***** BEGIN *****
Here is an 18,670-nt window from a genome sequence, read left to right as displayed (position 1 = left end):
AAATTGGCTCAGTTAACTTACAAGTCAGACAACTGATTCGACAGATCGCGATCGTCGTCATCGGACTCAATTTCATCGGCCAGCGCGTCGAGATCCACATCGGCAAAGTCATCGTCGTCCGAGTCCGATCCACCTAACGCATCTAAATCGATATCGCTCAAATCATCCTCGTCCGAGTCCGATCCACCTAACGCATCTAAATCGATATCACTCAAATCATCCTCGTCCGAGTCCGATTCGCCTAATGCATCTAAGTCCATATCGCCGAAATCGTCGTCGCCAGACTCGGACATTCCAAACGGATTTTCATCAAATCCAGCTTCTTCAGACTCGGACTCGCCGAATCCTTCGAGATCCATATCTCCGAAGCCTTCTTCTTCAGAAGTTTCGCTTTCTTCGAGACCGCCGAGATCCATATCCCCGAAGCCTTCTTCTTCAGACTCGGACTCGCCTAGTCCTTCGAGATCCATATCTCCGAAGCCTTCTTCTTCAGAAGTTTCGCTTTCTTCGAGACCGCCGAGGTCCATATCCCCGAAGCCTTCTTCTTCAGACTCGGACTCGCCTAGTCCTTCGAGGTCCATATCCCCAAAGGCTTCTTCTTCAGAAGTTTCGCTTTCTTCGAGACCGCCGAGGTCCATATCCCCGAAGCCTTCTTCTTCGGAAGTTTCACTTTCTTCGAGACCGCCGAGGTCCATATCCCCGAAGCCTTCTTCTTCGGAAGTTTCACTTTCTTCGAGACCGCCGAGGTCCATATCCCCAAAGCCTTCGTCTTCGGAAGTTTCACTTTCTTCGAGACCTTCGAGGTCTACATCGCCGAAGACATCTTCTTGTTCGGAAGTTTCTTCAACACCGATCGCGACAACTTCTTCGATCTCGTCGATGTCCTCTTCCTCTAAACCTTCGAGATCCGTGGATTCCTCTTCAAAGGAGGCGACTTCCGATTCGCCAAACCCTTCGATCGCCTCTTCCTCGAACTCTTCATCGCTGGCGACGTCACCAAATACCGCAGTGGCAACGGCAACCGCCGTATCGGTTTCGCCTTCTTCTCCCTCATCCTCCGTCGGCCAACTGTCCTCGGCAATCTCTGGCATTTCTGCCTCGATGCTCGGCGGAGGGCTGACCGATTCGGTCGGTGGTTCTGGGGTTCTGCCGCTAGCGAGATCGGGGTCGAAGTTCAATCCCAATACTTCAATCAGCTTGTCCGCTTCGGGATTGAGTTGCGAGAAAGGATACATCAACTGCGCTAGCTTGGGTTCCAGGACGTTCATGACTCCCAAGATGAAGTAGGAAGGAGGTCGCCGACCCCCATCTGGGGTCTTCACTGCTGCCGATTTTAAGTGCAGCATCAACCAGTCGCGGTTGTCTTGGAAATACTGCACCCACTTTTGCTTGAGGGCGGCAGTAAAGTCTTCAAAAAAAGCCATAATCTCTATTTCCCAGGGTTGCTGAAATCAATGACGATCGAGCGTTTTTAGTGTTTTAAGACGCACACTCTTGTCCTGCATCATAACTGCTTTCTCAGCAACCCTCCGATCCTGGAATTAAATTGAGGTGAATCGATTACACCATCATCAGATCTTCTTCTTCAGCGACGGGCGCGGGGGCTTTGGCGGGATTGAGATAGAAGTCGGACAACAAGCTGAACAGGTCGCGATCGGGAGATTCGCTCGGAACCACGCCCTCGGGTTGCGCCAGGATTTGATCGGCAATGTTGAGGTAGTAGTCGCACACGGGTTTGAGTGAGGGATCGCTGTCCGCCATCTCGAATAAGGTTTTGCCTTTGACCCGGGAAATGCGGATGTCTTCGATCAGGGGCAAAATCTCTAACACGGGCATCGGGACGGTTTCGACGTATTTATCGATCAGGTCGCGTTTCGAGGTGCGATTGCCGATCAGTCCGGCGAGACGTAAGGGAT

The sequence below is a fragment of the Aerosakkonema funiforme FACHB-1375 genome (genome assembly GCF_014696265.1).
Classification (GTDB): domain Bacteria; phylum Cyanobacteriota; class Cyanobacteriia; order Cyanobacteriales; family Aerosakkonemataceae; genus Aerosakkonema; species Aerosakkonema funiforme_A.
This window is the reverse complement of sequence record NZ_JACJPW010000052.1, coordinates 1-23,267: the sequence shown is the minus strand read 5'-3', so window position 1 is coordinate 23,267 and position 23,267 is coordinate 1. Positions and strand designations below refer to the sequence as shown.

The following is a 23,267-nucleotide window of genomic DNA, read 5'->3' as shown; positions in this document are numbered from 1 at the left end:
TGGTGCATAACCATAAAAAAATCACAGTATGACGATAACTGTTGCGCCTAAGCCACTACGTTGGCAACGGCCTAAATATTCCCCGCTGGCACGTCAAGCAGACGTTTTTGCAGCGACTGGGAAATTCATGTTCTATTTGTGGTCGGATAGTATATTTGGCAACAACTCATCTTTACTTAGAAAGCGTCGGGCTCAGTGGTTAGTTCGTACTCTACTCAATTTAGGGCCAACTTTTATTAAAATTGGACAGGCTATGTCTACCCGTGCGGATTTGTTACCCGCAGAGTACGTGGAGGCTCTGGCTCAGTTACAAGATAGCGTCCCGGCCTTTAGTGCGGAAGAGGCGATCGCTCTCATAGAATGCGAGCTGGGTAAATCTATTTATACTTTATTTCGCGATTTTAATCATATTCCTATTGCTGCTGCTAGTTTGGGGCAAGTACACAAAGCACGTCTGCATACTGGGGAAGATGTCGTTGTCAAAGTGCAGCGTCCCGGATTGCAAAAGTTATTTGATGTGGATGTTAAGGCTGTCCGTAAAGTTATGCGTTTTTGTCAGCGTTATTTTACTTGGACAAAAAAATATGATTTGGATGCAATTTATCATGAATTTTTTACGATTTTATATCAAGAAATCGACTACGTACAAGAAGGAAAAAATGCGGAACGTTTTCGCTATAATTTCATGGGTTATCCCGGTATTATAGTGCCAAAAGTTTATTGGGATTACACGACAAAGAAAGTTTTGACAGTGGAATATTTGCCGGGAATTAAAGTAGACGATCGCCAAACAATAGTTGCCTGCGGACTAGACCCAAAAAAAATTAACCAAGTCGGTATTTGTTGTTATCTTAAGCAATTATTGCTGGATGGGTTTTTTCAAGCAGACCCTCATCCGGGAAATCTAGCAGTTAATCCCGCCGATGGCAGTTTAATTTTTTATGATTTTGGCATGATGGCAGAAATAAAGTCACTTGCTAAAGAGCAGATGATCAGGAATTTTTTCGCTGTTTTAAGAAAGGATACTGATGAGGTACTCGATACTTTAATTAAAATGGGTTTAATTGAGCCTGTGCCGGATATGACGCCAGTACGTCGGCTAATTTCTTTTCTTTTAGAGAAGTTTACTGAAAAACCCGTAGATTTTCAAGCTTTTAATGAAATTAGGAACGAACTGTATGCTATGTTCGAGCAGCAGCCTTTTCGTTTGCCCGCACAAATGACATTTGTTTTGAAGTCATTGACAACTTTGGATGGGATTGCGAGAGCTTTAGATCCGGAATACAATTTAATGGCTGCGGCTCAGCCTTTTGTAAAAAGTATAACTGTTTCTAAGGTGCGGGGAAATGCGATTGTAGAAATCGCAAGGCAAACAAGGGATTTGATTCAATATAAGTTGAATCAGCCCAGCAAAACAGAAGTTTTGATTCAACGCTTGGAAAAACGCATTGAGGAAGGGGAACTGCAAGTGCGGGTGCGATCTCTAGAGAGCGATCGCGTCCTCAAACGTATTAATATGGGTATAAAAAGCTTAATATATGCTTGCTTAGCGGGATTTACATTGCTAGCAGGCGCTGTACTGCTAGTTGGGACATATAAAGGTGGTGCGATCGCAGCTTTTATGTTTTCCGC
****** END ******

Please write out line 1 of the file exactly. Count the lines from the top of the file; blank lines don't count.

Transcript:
Here is an 18,670-nt window from a genome sequence, read left to right as displayed (position 1 = left end):